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Animal Handlers Cruelty

 


English philosopher John Stuart Mill was once quoted as saying “A person may cause evil to others not only by his actions but by his inaction, and in either case he is justly accountable to them for the injury.”

John may have long been gone (passed away in 1873) but his idea of the dangers of inaction still holds great truth till today. In fact, so woven is this principle in the fabric of society that it forms the bedrock of a basic legal principle; that a party may be liable (in tort) for negligence by virtue of an omission (from doing an act) if he owed a duty to act in the first place.

But let’s put aside the legal mumbo-jumbo. In simple layman’s terms, if you are in the position to stop a particular (bad) thing from happening, you should not ignore or refrain from doing it. Comic fans and movie buffs probably know a particular superhero who uses this as his mantra, something about great powers coming with great responsibilities. But I digress once more.

Let me get straight to the point of this article then. Recently, there has been a spate of incidences, most of it reported on social media, of dog handlers and local council workers mistreating or sometimes downright abusing stray animals which they have been commissioned to catch.

Now, I am not against the rounding up of strays. In fact, in a previous post, I briefly touched on the problem of our strays and how it is a vicious cycle (strays breeding thus creating more strays) perpetuated by the explosion of pet farms and pet shops. I am fully aware of the problems faced by residents and people living in vicinities where large stray populations are not kept in check.

However, the rounding up (and subsequent dealing with) of strays must necessarily come with a big caveat: it has to be done in the most humane way possible. This is where we fall really, really short compared to other civilized countries.

Either through lack of training or management, most handlers assigned to round up strays often resort to the most barbaric and painful methods to get the job done. It is not uncommon to hear of strays being brutally shot at, injured, dragged on the ground or violently assaulted before being chucked inside transport vans ready to take them to shelters (or to be put down).

Recently, there was a huge outcry on social media when it was reported that dog catchers from MPKJ Majlis Perbandaran Kajang had been caught brutalizing some strays in the course of catching them in Bandar Rinching, Semenyih. According to eye-witnesses, some of whom had taken full advantage of the technology of social media to video the incident to be uploaded onto Youtube, the dog catchers went full-on barbaric with the hapless animals as they strangled and then dragged the dogs all along the road, with blood from these innocent beasts painting the road red.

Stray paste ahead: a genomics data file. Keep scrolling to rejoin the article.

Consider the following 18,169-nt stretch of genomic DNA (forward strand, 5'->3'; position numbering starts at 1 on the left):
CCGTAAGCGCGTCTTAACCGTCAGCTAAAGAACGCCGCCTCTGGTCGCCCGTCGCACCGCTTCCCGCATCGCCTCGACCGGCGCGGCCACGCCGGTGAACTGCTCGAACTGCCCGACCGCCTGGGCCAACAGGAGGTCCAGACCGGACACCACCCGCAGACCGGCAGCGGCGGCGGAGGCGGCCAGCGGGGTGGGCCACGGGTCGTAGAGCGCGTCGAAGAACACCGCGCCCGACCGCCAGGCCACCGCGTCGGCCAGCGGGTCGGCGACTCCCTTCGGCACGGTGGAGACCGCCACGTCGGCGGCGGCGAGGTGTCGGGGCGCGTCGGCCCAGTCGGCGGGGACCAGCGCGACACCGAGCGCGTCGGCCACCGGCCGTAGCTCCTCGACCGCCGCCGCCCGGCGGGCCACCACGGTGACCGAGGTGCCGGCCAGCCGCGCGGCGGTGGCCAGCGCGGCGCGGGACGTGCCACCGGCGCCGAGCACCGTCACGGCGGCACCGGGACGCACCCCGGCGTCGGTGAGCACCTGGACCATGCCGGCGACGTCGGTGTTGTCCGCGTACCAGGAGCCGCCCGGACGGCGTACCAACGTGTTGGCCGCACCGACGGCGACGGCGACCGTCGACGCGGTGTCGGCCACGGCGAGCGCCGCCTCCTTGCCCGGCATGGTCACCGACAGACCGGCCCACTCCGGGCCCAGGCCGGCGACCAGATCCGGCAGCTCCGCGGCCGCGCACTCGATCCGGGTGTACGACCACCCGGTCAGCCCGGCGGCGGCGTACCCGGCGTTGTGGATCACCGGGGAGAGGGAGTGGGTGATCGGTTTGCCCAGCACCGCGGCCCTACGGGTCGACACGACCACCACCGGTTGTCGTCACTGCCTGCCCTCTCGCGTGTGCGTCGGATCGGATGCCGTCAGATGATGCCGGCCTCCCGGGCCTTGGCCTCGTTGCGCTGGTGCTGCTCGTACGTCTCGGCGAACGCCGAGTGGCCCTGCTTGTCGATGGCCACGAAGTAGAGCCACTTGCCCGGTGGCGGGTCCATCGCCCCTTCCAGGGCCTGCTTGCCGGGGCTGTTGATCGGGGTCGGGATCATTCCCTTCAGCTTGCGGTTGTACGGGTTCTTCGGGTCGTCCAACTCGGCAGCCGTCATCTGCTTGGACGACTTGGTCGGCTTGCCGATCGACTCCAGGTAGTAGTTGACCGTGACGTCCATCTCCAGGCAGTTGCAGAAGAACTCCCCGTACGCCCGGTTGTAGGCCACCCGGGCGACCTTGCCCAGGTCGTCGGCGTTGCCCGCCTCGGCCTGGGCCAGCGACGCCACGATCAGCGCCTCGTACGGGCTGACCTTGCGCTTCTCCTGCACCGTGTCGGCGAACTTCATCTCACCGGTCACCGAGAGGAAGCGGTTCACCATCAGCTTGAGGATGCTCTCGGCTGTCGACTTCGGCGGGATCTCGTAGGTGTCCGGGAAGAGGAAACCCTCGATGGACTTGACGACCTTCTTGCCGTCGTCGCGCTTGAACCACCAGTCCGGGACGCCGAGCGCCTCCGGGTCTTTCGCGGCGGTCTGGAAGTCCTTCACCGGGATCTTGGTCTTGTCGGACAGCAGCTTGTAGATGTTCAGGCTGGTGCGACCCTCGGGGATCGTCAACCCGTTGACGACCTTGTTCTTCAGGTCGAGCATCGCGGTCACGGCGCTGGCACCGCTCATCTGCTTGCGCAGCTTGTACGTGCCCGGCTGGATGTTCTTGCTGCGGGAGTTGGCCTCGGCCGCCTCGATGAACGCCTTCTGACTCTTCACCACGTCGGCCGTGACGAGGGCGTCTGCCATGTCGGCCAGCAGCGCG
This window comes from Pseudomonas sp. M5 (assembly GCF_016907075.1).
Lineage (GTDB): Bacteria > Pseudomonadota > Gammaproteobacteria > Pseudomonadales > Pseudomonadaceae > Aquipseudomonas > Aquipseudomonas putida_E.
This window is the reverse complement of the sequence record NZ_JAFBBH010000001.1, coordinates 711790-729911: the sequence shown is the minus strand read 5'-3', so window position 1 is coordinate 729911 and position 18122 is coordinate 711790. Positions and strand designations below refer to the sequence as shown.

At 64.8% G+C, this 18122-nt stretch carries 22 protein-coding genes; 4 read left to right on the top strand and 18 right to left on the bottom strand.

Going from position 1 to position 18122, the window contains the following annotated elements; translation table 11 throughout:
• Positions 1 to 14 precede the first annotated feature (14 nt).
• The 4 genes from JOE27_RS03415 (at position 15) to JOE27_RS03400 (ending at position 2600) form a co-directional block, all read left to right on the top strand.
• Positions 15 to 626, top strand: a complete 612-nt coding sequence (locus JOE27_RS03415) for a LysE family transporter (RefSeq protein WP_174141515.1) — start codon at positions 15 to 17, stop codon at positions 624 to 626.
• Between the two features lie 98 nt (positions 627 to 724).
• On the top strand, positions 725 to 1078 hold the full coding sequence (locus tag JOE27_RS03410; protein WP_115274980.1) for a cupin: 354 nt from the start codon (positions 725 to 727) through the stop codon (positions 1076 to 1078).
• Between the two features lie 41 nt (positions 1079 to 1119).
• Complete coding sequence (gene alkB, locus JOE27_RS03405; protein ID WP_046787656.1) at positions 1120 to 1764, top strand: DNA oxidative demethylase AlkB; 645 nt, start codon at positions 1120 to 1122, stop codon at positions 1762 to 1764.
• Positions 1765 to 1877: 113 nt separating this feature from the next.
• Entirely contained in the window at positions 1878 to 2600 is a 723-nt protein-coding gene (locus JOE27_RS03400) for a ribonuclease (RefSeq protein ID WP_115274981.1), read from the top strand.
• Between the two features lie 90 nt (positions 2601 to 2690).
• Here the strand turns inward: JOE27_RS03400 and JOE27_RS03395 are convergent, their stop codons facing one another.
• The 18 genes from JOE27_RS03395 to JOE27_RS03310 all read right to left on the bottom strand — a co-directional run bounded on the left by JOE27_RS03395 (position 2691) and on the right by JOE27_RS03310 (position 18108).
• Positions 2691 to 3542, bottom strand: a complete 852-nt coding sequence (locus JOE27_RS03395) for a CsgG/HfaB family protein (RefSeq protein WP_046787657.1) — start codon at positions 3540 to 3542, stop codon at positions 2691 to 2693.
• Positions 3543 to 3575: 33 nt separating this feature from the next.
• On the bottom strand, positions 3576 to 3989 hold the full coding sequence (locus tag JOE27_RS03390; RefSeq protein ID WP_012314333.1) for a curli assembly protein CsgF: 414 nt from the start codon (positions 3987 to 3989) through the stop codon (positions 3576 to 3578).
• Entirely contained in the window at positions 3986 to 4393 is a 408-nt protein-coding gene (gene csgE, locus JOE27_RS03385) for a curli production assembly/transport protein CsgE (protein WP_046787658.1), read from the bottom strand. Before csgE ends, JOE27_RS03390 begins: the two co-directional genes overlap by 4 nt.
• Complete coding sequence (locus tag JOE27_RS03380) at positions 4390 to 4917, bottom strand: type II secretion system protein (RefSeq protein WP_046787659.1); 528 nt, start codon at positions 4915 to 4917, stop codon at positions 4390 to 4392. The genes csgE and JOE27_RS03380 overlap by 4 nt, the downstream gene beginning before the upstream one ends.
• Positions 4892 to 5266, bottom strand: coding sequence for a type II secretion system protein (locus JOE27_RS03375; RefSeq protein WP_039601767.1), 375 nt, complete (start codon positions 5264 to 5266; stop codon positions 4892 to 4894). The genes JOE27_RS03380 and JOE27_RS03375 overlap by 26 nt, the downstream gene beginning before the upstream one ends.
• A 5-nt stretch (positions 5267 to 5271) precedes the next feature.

According to the online reports, amongst the eye-witnesses happened to be members from Malaysia Independent Animals Rescue (“MIAR”), who continued filming the incident and tried to stop the MPKJ members from continuing their brutality. Things purportedly went ugly when it was further reported that the MPKJ members started reacting violently by stopping MIAR reps from taking videos and pictures. Apparently, it was reported that MIAR President Puspa Rani and treasurer Debra was assaulted by the MPKJ officers during the commotion. Last I read, MIAR members, together with animal lovers from various other groups such as 4Paws (Penang Animals Welfare Society, SPCA Kedah, PHS (Penang Humane Society). HOPE (Homeless & Orphan Pets Exist), MERCY and other independent rescuer and feeder groups were rallying support to gather at the Kajang police station in support of MIAR who wanted to make a police report on the same day.

Firstly, my deepest gratitude and highest commendations go out to all volunteers who took part in bringing to light and even literally getting involved in stopping the brutal acts of the dog handlers. You people have my full respect for sacrificing your time, effort and even personal safety for the sake of helping those who do not have a voice of their own.

Secondly, and this is the point of this article really, to all others who have been as enraged as me when I watched the video or read the reports, you must not turn a blind eye to such instances if it does happen in front of you. I know we Malaysians (or rather Asians in general) have been inculcated since young to adopt a “not my problem” policy when it comes to helping strangers. We prefer to mind our own business to not get unnecessarily involved in trouble, but here’s where I think our Asian upbringing has failed. It has bred a generation (or generations) of selfish members of society who do not stretch out to help as long as none of their friends or families are involved.